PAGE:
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Domestic violence is associated with environmental suppression of IQ in young children

Published online by Cambridge University Press:  04 June 2003

KARESTAN C. KOENEN
Affiliation:
National Child Traumatic Stress Network, Boston University Medical Center
TERRIE E. MOFFITT
Affiliation:
Institute of Psychiatry, King's College London University of Wisconsin–Madison
AVSHALOM CASPI
Affiliation:
Institute of Psychiatry, King's College London University of Wisconsin–Madison
ALAN TAYLOR
Affiliation:
Institute of Psychiatry, King's College London
SHAUN PURCELL
Affiliation:
Institute of Psychiatry, King's College London

Extract

Research suggests that exposure to extreme stress in childhood, such as domestic violence, affects children's neurocognitive development, leading to lower intelligence. But studies have been unable to account for genetic influences that might confound the association between domestic violence and lower intelligence. This twin study tested whether domestic violence had environmentally mediated effects on young children's intelligence. Children's IQs were assessed for a population sample of 1116 monozygotic and dizygotic 5-year-old twin pairs in England. Mothers reported their experience of domestic violence in the previous 5 years. Ordinary least squares regression showed that domestic violence was uniquely associated with IQ suppression in a dose–response relationship. Children exposed to high levels of domestic violence had IQs that were, on average, 8 points lower than unexposed children. Structural equation models showed that adult domestic violence accounted for 4% of the variation, on average, in child IQ, independent of latent genetic influences. The findings are consistent with animal experiments and human correlational studies documenting the harmful effects of extreme stress on brain development. Programs that successfully reduce domestic violence should also have beneficial effects on children's cognitive development.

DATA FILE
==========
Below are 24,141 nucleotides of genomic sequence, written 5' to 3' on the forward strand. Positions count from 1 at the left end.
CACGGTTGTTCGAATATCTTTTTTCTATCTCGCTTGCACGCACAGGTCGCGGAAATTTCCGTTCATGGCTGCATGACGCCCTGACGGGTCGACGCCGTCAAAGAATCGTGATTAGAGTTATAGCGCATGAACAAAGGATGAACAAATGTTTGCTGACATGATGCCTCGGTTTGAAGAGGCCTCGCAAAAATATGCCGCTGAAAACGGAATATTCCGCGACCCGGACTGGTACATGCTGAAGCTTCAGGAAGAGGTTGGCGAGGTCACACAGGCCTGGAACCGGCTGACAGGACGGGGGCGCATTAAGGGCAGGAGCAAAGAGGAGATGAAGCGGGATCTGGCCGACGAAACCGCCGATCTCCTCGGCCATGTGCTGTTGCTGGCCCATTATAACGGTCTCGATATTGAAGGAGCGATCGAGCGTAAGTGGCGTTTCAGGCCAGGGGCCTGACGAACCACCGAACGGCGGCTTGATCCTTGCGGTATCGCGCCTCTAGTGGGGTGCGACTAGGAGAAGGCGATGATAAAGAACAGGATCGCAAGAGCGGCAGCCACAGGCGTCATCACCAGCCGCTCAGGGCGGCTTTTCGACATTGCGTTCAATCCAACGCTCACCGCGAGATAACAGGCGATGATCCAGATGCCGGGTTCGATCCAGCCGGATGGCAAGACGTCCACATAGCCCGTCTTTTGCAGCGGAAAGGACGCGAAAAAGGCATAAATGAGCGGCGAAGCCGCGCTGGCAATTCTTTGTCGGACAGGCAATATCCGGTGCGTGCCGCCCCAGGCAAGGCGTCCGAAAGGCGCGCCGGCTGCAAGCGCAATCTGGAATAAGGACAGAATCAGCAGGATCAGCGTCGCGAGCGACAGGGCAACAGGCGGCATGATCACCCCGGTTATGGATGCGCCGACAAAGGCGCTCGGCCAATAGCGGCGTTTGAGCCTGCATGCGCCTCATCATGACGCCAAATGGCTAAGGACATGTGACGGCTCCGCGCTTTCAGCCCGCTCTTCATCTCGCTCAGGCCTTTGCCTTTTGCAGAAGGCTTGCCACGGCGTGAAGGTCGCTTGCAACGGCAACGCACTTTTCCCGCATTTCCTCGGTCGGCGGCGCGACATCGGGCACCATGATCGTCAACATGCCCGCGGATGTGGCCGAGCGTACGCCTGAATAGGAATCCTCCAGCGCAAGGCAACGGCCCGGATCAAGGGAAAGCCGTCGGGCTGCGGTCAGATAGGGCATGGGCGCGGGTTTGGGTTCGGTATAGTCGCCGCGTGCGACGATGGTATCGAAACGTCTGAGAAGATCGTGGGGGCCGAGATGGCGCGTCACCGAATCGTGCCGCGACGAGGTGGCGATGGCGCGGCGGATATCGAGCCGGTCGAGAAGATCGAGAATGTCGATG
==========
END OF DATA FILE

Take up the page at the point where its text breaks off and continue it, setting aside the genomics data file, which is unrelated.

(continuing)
Type
Research Article
Copyright
© 2003 Cambridge University Press

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